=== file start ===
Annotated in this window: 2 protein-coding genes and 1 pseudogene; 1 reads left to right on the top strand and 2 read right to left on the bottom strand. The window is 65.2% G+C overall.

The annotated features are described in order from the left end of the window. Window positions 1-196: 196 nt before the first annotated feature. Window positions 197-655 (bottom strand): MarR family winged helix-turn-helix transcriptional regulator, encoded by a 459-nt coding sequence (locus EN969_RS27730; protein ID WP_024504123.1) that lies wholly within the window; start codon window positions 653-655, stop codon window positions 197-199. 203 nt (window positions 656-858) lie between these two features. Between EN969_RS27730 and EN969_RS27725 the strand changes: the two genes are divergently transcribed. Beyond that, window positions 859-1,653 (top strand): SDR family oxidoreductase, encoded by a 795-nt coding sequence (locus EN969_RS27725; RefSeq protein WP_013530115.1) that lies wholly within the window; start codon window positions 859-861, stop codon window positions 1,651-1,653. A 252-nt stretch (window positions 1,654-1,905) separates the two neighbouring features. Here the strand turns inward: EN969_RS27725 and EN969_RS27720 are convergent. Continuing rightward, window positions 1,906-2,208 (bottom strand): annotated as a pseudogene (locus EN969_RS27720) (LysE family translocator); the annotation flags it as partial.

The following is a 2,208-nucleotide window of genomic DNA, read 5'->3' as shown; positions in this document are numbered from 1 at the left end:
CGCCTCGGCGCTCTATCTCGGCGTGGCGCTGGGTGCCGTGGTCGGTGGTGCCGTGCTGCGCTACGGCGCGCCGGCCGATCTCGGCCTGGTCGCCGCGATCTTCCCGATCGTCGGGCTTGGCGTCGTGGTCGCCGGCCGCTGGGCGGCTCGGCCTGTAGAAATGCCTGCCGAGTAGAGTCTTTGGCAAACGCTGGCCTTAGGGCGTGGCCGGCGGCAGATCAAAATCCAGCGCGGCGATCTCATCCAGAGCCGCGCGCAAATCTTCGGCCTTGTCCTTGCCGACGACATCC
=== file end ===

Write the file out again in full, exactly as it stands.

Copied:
Annotated in this window: 2 protein-coding genes and 1 pseudogene; 1 reads left to right on the top strand and 2 read right to left on the bottom strand. The window is 65.2% G+C overall.

The annotated features are described in order from the left end of the window. Window positions 1-196: 196 nt before the first annotated feature. Window positions 197-655 (bottom strand): MarR family winged helix-turn-helix transcriptional regulator, encoded by a 459-nt coding sequence (locus EN969_RS27730; protein ID WP_024504123.1) that lies wholly within the window; start codon window positions 653-655, stop codon window positions 197-199. 203 nt (window positions 656-858) lie between these two features. Between EN969_RS27730 and EN969_RS27725 the strand changes: the two genes are divergently transcribed. Beyond that, window positions 859-1,653 (top strand): SDR family oxidoreductase, encoded by a 795-nt coding sequence (locus EN969_RS27725; RefSeq protein WP_013530115.1) that lies wholly within the window; start codon window positions 859-861, stop codon window positions 1,651-1,653. A 252-nt stretch (window positions 1,654-1,905) separates the two neighbouring features. Here the strand turns inward: EN969_RS27725 and EN969_RS27720 are convergent. Continuing rightward, window positions 1,906-2,208 (bottom strand): annotated as a pseudogene (locus EN969_RS27720) (LysE family translocator); the annotation flags it as partial.

The following is a 2,208-nucleotide window of genomic DNA, read 5'->3' as shown; positions in this document are numbered from 1 at the left end:
CGCCTCGGCGCTCTATCTCGGCGTGGCGCTGGGTGCCGTGGTCGGTGGTGCCGTGCTGCGCTACGGCGCGCCGGCCGATCTCGGCCTGGTCGCCGCGATCTTCCCGATCGTCGGGCTTGGCGTCGTGGTCGCCGGCCGCTGGGCGGCTCGGCCTGTAGAAATGCCTGCCGAGTAGAGTCTTTGGCAAACGCTGGCCTTAGGGCGTGGCCGGCGGCAGATCAAAATCCAGCGCGGCGATCTCATCCAGAGCCGCGCGCAAATCTTCGGCCTTGTCCTTGCCGACGACATCC